"As I mused, the fire burned"

Reflection on life as a person of faith.

Marilyn Meberg, “Constantly Craving” Review

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From the publisher,

“Our cravings are written into our DNA. They’re influenced by our childhood experiences. They’re driving the choices we make as adults. And often, they’re keeping us hungry. Never satisfied. Ever searching.

What do they mean? What are we to do with them? Should we feel guilty? Are there solutions?

Counselor and author Marilyn Meberg knows all about cravings. She also knows the One who knit us together, desires and all. With wit and compassion, Marilyn helps us understand our appetites, offers advice for managing them here on earth, and encourages us to eagerly await the day when we will find total satisfaction in heaven.

In the meantime, Constantly Craving is an excellent reminder that our desires for more can lead us to the One we really need, the only One who will quench our thirst forever. Really? Really!”

This was an enjoyable read, not at all academic, but full of humour and light illustrations.  It is not the usual style of book that I read, but I’m probably not in the midst of the target demographic for readship.  Ms Meberg provides us a look at the constant craving of this world, and reframes that yearning that we all experience (suffer under?) in terms of Christian faith.  That is, faith in Christ serves to re-orient that craving into a Godly direction.

My one critique has to do with the lack of Scriptural references.  There are a ton of deep faith concepts employed in the text, and some references to Scripture, but few overt references.  It would have been nice to have some footnotes citing particular Bible verses that were being used directly or conceptually in the text.  I found at times I would think…I’ve read that somewhere in the Bible…and then would have to spend some time online searching down the reference.  This is not a huge point and probably has something to do with the target population for the book (and not someone like me, who is always looking for sermon illustrations).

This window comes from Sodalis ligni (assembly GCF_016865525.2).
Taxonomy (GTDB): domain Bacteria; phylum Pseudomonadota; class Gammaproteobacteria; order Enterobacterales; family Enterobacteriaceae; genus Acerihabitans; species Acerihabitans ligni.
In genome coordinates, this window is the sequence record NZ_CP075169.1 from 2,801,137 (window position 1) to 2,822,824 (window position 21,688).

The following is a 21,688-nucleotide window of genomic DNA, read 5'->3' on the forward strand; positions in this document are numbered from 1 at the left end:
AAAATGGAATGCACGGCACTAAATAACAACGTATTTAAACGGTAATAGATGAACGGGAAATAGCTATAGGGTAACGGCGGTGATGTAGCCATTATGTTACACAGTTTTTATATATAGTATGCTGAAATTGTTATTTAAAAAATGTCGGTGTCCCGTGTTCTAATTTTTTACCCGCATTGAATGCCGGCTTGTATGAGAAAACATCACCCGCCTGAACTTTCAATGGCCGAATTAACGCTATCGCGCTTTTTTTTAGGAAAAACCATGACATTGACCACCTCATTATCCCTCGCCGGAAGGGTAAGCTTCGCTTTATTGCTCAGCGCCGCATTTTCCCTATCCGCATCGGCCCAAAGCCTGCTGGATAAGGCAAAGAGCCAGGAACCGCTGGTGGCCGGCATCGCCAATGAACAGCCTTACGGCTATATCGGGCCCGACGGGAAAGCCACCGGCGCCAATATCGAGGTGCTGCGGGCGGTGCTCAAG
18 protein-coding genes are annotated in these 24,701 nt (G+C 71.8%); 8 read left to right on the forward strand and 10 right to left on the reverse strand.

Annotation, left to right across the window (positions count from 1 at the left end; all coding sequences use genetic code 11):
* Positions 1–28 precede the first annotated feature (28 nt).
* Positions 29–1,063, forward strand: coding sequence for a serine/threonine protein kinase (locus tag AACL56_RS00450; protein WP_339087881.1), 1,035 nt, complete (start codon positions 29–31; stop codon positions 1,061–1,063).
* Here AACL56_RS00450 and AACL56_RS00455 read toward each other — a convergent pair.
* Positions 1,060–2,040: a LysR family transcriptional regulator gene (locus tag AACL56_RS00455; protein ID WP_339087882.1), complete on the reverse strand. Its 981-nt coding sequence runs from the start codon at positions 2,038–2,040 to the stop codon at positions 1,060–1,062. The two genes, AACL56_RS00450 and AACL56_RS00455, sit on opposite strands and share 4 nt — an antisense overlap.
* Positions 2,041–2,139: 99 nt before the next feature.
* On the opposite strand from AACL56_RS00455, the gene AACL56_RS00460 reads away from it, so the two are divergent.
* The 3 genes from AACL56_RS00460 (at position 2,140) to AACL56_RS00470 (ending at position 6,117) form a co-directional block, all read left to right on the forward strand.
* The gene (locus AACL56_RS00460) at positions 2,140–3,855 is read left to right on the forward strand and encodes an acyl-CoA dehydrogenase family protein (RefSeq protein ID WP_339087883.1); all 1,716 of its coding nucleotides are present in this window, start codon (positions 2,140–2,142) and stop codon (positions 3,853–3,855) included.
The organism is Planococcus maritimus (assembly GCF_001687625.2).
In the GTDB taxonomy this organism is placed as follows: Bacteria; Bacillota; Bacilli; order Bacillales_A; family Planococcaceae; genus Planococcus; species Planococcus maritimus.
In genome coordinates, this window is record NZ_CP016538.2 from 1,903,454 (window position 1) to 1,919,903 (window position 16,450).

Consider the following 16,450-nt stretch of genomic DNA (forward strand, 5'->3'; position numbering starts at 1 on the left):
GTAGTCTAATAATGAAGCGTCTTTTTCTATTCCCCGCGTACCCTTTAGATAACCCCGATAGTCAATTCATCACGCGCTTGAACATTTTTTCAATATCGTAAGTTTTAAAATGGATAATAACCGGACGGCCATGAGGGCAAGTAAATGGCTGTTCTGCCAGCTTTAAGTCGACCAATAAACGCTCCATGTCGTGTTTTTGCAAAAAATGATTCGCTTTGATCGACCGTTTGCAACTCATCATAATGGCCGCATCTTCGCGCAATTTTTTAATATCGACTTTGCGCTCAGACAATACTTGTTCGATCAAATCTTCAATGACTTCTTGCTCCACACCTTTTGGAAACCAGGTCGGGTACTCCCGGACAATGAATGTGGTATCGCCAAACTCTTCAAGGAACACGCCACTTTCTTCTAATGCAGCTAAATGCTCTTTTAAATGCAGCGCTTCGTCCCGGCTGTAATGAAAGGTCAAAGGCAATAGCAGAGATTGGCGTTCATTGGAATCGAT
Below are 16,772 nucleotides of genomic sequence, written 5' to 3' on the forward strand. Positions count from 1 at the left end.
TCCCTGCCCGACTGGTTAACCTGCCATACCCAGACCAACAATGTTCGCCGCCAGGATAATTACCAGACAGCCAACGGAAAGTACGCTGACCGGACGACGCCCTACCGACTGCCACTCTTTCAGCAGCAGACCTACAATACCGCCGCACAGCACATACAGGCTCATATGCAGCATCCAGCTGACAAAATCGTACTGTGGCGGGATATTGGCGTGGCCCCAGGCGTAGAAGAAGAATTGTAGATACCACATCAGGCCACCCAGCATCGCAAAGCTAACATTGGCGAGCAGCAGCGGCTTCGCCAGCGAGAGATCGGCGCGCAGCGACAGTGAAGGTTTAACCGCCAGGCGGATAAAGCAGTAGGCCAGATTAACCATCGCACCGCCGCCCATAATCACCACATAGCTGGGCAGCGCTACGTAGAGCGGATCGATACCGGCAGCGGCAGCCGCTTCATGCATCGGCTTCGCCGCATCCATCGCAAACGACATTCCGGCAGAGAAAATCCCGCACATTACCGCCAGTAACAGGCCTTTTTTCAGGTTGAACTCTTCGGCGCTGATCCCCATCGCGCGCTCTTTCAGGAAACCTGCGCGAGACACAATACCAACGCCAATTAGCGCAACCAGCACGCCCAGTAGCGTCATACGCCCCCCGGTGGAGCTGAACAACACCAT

She also has a tendency to devolve into pop psychology that I found somewhat off-putting…our search for a marriage partner (as men) is to find someone that brings us back to our mommy.  The lack of Scriptural reference means that she missed several opportunities to talk about why we crave relationship, not in terms of pop psychology, but in terms of relationship bringing back to us a completeness that is only realized in the meeting of man and woman (because that’s the way God created us).  I could get upset about this, because it speaks to quite poor theology, but I suspect it is more her approach to her audience (and her lack of formal training in theology).  We yearn for relationship, because in relationship we find an aspect of the completeness, the wholeness of God.  Our brokeness means those relationships sometimes seek to fill in wounding (so I want to marry my mommy), but that is not what God has planned for us, which is wholeness.

The style of writing is conversational, and I’m sure if you had seen one of Ms Meberg’s public presentations that her particular style is reflected in the writing.  It’s the type of book you can sit and read over a cup of tea, enjoy and not realize that there are some true gems of Christian thought contained within.  For example, Chapter 6, Hungry for Happiness, talks about the difference between happiness and contentedness – which beautifully sits with Paul’s message throughout 1 and 2 Corinthians.  Why is Paul content even in a shipwreck?  Because he is an ambassador for Christ, and judges by the inner musings of the heart, versus the world’s focus on the outward appearance.  I just would have preferred that Scripture to be a bit more overt.  That said, the subtle approach will probably draw in readers who would not look at a book that had (2 Cor 5:17) every second verse.

I enjoyed the book.  I will lend it to some of my friends who wrestle with such questions – why do I never receive that which I desire so deeply?  I would recommend it to anyone who is looking to better understand the question of how this world differs from the new creation in Christ.  I would include with that recommendation a hearty caution to not take the worldly, psychological parts of the book too seriously.

(www.booksneeze.com gave me a free copy of this book for an honest review)

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Written by sameo416

July 14, 2012 at 8:20 am

Posted in Uncategorized

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